Topic: Health

Blue September 2015 takes on new approach to prostate cancer

By Online News Team

Blue September 2015 is taking on a fresh approach to making men aware of prostate cancer.

Fronting this year's campaign is well-known New Zealand actor Hark Hadlow. He will be a part of new TV and radio commercials and is also the face of Blue September on posters, back-of-the-bus advertisements and other print media.

This year's take on men's prostate awareness month is confronting. It focuses on directly addressing the inhibitions men have to having a physical examination required to check for prostate abnormalities.

Prostate cancer is the most common cancer in New Zealand men and the third most common cause of cancer death in men after lung cancer and bowel cancer:

- 1 in 10 will develop prostate cancer in their lifetime;

- 3000 men are diagnosed with prostate cancer each year in New Zealand

- Last year approximately 600 Kiwi men died from prostate cancer – that’s roughly the same number as women who died from breast cancer;

- Māori men are 72 per cent more likely to die of prostate cancer once they are diagnosed than non-Māori men.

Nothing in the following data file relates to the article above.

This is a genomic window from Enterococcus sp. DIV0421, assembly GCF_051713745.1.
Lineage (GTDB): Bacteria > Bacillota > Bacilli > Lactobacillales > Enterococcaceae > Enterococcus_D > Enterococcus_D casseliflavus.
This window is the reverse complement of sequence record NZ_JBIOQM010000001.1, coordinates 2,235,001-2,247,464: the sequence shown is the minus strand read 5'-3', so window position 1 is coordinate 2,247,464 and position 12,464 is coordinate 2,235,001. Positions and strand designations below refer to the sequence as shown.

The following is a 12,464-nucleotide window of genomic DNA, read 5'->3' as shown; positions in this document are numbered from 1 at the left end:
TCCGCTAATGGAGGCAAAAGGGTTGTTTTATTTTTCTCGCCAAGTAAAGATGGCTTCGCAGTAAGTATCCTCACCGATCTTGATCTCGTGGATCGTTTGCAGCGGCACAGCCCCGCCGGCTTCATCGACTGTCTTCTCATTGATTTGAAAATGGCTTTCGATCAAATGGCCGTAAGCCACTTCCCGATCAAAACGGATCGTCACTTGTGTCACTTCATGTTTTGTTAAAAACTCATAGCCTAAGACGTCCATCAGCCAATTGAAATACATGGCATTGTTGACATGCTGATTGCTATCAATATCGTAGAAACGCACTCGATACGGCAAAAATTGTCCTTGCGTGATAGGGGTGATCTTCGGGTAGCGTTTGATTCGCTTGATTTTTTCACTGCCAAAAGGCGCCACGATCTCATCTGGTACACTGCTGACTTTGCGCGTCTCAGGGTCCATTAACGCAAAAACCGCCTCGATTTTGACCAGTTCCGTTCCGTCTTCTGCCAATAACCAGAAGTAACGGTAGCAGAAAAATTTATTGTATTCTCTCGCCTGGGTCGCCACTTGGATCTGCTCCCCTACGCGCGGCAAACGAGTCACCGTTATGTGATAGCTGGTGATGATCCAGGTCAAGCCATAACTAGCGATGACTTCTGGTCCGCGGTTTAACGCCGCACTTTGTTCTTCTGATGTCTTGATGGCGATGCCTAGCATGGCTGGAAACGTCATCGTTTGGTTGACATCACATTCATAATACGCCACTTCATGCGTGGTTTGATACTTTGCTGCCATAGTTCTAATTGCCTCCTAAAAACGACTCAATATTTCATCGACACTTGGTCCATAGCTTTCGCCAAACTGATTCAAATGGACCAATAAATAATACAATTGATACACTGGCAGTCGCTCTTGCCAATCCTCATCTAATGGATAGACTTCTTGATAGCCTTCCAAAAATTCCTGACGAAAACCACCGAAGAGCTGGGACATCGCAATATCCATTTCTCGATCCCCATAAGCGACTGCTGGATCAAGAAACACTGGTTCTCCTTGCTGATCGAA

The Prostate Cancer Foundation of New Zealand continues to encourage all men over the age of 40 to have regular check ups if there is a family history of prostate cancer.

If you are between 50-70 then considering an annual prostate check that includes both a PSA blood test and digital rectal examination is important.

Several regions will show their support of Blue September by turning their landmark buildings around the country into blue.

They include:

The Auckland Sky Tower, The Cloud, the Auckland Town Hall and the Aotea Centre;

 •          In Whangarei, Te Matau a Pohe, Kotuitui Whitinga and the Canopy Bridges;

•           In Hamilton, Victoria Bridge and the Municipal building;

•           In Rotorua, the Clock Tower, Museum and Princess Gate (8 buildings);

•           In New Plymouth, Tom Parker Fountain;

•           In Palmerston North, the Clock Tower;

•           In Wellington, The Michael Fowler Centre;.  

•           Christchurch Airport;

•           The Oamaru Opera House;

•           The Settlers Museum Toitu, Dunedin.

Te Kāea reporter, Wepiha Te Kanawa covered a story on 'Distinguished Gentleman's Ride' an international prostate cancer fundraising event with 240 rides across 56 countries aiming to raise money for research into prostate cancer helping to find a cure.

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